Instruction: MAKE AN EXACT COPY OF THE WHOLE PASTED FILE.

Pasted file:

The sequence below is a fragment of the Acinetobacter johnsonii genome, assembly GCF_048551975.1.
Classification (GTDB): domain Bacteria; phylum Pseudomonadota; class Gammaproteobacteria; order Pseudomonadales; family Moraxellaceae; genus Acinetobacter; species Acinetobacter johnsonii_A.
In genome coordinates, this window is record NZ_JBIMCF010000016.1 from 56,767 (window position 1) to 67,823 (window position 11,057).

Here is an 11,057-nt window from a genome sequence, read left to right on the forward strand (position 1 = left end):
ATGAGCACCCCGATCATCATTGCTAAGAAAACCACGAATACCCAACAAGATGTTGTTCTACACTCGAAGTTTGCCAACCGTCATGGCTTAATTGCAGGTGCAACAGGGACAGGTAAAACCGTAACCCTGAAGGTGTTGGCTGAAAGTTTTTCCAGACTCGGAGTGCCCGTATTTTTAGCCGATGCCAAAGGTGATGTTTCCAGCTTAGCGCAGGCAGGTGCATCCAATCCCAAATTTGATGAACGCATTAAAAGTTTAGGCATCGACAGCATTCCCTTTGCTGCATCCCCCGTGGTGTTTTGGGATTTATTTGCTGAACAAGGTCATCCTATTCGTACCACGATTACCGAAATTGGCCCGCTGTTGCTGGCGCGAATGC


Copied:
The sequence below is a fragment of the Acinetobacter johnsonii genome, assembly GCF_048551975.1.
Classification (GTDB): domain Bacteria; phylum Pseudomonadota; class Gammaproteobacteria; order Pseudomonadales; family Moraxellaceae; genus Acinetobacter; species Acinetobacter johnsonii_A.
In genome coordinates, this window is record NZ_JBIMCF010000016.1 from 56,767 (window position 1) to 67,823 (window position 11,057).

Here is an 11,057-nt window from a genome sequence, read left to right on the forward strand (position 1 = left end):
ATGAGCACCCCGATCATCATTGCTAAGAAAACCACGAATACCCAACAAGATGTTGTTCTACACTCGAAGTTTGCCAACCGTCATGGCTTAATTGCAGGTGCAACAGGGACAGGTAAAACCGTAACCCTGAAGGTGTTGGCTGAAAGTTTTTCCAGACTCGGAGTGCCCGTATTTTTAGCCGATGCCAAAGGTGATGTTTCCAGCTTAGCGCAGGCAGGTGCATCCAATCCCAAATTTGATGAACGCATTAAAAGTTTAGGCATCGACAGCATTCCCTTTGCTGCATCCCCCGTGGTGTTTTGGGATTTATTTGCTGAACAAGGTCATCCTATTCGTACCACGATTACCGAAATTGGCCCGCTGTTGCTGGCGCGAATGC